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Which is very important for testing. If your code uses random numbers, it's nice to be able to seed your generator with a known number and get the same sequence of "random" numbers again. – TMN Oct 22 '10 at 12:27
One interesting irony is that the amount of 'unknown' information is often difficult to measure. If one has a free-running high-speed counter and clocks it at some arbitrary moment, having not paid any attention to it recently, the result is for all practical purposes random. If one checks the counter once per day, thermal and other variations will probably make the result completely unpredictable and thus random. If one checks it more often, the results may start to be somewhat predictable, but there's no way of knowing how often one can safely use it. – supercat Oct 22 '10 at 15:12
Indeed. The fact that we don't know how much we don't know is what makes statistics so fun :) – mokus Oct 22 '10 at 15:14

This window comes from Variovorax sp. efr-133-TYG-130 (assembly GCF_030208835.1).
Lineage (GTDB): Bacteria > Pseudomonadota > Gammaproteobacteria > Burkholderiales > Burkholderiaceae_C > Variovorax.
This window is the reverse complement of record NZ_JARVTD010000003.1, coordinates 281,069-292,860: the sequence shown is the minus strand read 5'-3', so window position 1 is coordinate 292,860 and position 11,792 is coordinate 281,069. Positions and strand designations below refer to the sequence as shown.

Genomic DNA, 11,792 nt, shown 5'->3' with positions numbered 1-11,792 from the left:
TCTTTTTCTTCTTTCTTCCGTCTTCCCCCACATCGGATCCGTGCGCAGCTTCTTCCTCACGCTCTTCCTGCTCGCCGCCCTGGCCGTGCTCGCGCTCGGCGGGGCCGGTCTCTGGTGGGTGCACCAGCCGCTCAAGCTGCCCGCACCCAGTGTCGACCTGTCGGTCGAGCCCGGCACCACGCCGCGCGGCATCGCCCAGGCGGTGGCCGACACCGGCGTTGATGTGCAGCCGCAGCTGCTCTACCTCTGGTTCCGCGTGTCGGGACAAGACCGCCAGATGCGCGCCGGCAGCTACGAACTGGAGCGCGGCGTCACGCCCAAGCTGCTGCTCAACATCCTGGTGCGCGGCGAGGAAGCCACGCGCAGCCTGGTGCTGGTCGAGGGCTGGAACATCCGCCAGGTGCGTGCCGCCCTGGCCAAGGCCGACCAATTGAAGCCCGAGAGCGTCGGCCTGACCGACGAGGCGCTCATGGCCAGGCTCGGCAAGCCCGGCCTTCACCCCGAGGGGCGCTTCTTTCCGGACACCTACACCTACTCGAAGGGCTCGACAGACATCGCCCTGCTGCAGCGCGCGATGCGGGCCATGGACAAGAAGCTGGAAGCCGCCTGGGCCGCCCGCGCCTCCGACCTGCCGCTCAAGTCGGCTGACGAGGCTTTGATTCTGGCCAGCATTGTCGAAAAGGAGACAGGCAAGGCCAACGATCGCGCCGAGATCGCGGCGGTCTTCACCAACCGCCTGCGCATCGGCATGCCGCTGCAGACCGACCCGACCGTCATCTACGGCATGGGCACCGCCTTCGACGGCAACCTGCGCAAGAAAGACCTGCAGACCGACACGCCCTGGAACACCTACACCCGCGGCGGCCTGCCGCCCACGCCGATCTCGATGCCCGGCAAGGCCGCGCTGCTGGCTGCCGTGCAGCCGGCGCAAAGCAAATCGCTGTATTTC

I think that when some talks about "true random" numbers in IT this is always from measuring/observing something that is thought to be random in contrast to the pseudo-random algorithms that will always return the very same pattern (given the same starting point or after wrapping around after a certain length). For example, I've heard about devices that measure the electric noise produced by some components like transistors. This is indeed "more" random than a deterministic algorithm.

To increase the "randomness" I know that for example Linux tries to incorporate various external events into its random number generator, for example mouse movements, key presses (AFAIK even duration of key presses), timings from the HD, etc. pp. That is, they try to improve the deterministic algorithm by adding indeterministic sources to it.

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For true randomness you'll need to observe physical events. Try this.